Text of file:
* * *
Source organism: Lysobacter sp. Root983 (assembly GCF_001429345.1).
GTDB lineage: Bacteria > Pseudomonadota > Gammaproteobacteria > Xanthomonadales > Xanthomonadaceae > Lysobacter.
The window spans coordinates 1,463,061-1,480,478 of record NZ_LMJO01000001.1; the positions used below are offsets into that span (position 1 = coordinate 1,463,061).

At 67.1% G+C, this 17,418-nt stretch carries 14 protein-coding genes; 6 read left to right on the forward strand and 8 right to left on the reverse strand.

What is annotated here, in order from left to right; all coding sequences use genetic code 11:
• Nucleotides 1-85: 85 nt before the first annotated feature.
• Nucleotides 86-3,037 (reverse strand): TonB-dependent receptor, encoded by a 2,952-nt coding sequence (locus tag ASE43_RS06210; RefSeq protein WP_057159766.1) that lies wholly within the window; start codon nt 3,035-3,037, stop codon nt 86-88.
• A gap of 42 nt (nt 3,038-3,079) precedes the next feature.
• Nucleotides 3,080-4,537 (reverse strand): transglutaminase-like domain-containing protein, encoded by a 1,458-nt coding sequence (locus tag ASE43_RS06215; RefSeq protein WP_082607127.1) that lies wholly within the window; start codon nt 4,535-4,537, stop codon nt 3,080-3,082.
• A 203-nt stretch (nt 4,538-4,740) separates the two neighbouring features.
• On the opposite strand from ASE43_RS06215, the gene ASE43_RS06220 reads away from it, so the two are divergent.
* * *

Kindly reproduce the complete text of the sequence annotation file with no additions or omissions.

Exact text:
Source organism: Lysobacter sp. Root983 (assembly GCF_001429345.1).
GTDB lineage: Bacteria > Pseudomonadota > Gammaproteobacteria > Xanthomonadales > Xanthomonadaceae > Lysobacter.
The window spans coordinates 1,463,061-1,480,478 of record NZ_LMJO01000001.1; the positions used below are offsets into that span (position 1 = coordinate 1,463,061).

At 67.1% G+C, this 17,418-nt stretch carries 14 protein-coding genes; 6 read left to right on the forward strand and 8 right to left on the reverse strand.

What is annotated here, in order from left to right; all coding sequences use genetic code 11:
• Nucleotides 1-85: 85 nt before the first annotated feature.
• Nucleotides 86-3,037 (reverse strand): TonB-dependent receptor, encoded by a 2,952-nt coding sequence (locus tag ASE43_RS06210; RefSeq protein WP_057159766.1) that lies wholly within the window; start codon nt 3,035-3,037, stop codon nt 86-88.
• A gap of 42 nt (nt 3,038-3,079) precedes the next feature.
• Nucleotides 3,080-4,537 (reverse strand): transglutaminase-like domain-containing protein, encoded by a 1,458-nt coding sequence (locus tag ASE43_RS06215; RefSeq protein WP_082607127.1) that lies wholly within the window; start codon nt 4,535-4,537, stop codon nt 3,080-3,082.
• A 203-nt stretch (nt 4,538-4,740) separates the two neighbouring features.
• On the opposite strand from ASE43_RS06215, the gene ASE43_RS06220 reads away from it, so the two are divergent.